GPs call for longer consultation time

GPs call for longer consultation time

The importance of looking after our GPs has never been more vital as more surgeries close, along with a sustained fall in UK GP numbers. What this means, is that highly skilled professionals in our industry are under pressure to see and treat more patients in an already long working day.

Law firm Slater and Gordon took a survey of 200 family doctors and discovered that 80% of these GPs felt they didn’t have sufficient time to properly diagnose patients. 35% of those who took part in the survey admitted they had missed symptoms, while 37% believed they may have prescribed the incorrect course of treatment.

Clinical negligence expert Parm Sahota, from Slater and Gordon, told the Telegraph: “Working in this area of law I already knew GPs were stretched, but the timeframes they are expected to practice within are suffocating.”

Royal College of GPs: ’10-minute appointment not fit for purpose’

Chair of the Royal College of GPs, Professor Helen Stokes-Lampard has responded to this research. Here’s her full statement:

“It has been clear for some time that the standard 10-minute appointment is no longer fit for purpose. As GPs, we want to be able to deliver truly holistic care to our patients after considering all the physical, psychological and social factors potentially impacting on their health.

“But when you consider that very few patients now come to us with just one health-related condition, and that we are increasingly up against the clock in consultations, this is simply not possible and in some cases it could be unsafe.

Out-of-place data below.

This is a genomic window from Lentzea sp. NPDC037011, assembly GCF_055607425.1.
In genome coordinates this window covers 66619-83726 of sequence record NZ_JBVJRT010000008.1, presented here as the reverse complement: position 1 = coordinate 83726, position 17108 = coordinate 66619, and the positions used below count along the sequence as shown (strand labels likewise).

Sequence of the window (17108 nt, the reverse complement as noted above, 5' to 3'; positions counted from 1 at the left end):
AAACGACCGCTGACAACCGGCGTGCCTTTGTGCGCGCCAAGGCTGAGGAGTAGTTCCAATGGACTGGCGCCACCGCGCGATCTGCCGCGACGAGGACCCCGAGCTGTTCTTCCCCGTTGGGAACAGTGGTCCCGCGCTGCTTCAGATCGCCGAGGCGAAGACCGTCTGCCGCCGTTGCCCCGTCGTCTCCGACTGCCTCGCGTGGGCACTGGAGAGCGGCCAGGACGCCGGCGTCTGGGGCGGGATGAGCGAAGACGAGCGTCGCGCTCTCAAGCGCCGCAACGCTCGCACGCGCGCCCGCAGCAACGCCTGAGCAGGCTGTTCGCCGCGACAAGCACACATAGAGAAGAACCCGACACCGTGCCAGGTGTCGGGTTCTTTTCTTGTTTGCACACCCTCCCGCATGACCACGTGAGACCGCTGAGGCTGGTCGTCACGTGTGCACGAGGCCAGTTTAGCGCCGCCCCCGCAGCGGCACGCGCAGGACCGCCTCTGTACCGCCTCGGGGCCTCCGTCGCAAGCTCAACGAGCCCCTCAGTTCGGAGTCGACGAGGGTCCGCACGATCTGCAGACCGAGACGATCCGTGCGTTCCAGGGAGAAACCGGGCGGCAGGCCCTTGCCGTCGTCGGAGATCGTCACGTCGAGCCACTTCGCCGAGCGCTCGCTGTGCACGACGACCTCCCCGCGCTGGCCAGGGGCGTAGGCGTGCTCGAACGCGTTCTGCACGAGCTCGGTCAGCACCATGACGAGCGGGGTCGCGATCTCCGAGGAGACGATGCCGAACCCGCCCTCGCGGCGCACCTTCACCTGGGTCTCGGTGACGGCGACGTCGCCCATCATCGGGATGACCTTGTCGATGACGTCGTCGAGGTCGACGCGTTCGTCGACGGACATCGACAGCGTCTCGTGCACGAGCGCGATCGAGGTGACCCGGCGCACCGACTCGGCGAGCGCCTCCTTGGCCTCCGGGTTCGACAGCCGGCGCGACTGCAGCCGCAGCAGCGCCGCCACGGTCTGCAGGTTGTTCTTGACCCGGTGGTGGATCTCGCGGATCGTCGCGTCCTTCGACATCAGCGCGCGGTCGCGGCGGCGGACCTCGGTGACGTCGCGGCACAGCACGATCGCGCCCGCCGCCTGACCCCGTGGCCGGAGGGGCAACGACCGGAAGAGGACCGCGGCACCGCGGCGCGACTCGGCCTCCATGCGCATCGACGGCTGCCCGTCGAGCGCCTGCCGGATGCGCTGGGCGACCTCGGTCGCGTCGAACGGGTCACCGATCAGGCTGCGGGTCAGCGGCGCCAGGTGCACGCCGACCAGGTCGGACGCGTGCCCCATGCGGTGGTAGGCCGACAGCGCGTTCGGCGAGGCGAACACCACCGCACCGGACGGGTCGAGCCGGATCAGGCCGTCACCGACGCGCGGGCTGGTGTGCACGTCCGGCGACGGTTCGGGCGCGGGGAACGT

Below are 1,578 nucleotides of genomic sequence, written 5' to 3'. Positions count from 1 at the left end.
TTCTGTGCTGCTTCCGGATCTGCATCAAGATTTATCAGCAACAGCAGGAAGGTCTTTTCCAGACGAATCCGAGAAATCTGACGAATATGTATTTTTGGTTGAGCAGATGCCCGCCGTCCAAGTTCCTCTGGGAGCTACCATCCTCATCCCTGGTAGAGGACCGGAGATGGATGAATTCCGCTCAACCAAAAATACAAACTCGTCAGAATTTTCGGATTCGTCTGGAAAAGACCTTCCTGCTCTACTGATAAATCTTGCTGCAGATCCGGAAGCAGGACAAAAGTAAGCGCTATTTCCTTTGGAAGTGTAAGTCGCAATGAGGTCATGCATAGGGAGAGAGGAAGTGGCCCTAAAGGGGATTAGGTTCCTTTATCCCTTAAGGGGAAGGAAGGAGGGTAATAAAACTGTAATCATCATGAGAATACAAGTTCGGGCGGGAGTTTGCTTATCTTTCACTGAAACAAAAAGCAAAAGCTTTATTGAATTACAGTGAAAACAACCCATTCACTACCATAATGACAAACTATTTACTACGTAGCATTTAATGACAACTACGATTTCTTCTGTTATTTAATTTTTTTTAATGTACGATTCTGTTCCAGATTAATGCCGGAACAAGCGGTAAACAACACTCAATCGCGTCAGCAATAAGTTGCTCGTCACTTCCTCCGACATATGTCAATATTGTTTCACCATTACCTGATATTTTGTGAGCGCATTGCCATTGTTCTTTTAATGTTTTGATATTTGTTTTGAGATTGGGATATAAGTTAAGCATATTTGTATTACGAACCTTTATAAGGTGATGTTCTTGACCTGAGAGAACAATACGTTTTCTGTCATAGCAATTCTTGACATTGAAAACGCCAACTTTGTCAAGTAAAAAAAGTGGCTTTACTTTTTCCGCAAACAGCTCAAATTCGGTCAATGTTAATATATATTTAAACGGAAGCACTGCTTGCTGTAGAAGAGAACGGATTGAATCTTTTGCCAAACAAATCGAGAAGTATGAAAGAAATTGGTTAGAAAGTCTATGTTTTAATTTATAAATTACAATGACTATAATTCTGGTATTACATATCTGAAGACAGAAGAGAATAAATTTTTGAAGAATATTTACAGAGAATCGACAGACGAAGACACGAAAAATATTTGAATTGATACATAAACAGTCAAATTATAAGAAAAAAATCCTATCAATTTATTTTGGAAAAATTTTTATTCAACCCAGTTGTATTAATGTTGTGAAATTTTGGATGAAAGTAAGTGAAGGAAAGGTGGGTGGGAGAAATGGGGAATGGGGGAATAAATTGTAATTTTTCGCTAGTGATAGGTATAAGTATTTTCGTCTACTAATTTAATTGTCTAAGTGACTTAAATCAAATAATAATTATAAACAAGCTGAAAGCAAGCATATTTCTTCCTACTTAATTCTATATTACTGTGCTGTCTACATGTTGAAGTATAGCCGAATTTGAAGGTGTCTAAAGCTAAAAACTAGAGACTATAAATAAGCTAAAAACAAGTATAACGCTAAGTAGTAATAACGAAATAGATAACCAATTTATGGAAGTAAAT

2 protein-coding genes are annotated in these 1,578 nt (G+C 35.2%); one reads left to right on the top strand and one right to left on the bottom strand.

“We know that GPs and our teams are working under intense resource and workforce pressures and as a result, hard-working, experienced family doctors are burning out, and leaving the profession earlier than they would have done. These must be addressed, not just to keep general practice – and the wider NHS – sustainable, but for our patients’ safety.

“We have called for 15-minute appointments as a standard, with longer for those patients with complex health needs who need it. But with GP workload soaring, falling numbers of family doctors, and patients waiting longer for appointments, we need more resources and an expanded workforce to make these longer consultations feasible – otherwise it will only add to pressures and serve to undermine patients’ ability to access the care that they need.”

Measures regarding longer appointment times are absolutely required to help GPs and it’s important to make it clear that the knowledge and skill of GPs is appreciated by patients across the UK. In response to this research, an NHS spokesperson told the Telegraph:

“The recent GP Patient Survey showed that more than nine in 10 patients trusted their GP, and more than eight in 10 people described their experience at their GP practice as good or better.”

Action needed to help GPs

It’s clearly important to look after our GPs in order for them to look after the health of the community. The call for longer appointment times as standard have been around for some time, but the action required to address this is becoming increasingly urgent. With the previously mentioned surgery closures and fall in GP numbers in the UK, there’s increasing pressure on family doctors across the country.

MDS CEO Rohan Simon said: “As an MDO set up by GPs for GPs, we’re acutely aware that some members of our profession feel under pressure. We’re keen to make sure that GPs get help in these instances and are able to access the correct support if they do make an error.

“If any GP does have a concern, we’d encourage them to contact us. As a nation, we need to look after our GPs so that we keep our skilled professionals in their roles and that they have the help they need to do their jobs to the best standard.”

There’s help at hand if you feel under pressure in your GP role. If you feel you need support, don’t hesitate to get in touch with us by calling 020 8938 3631, or alternatively contact us online here.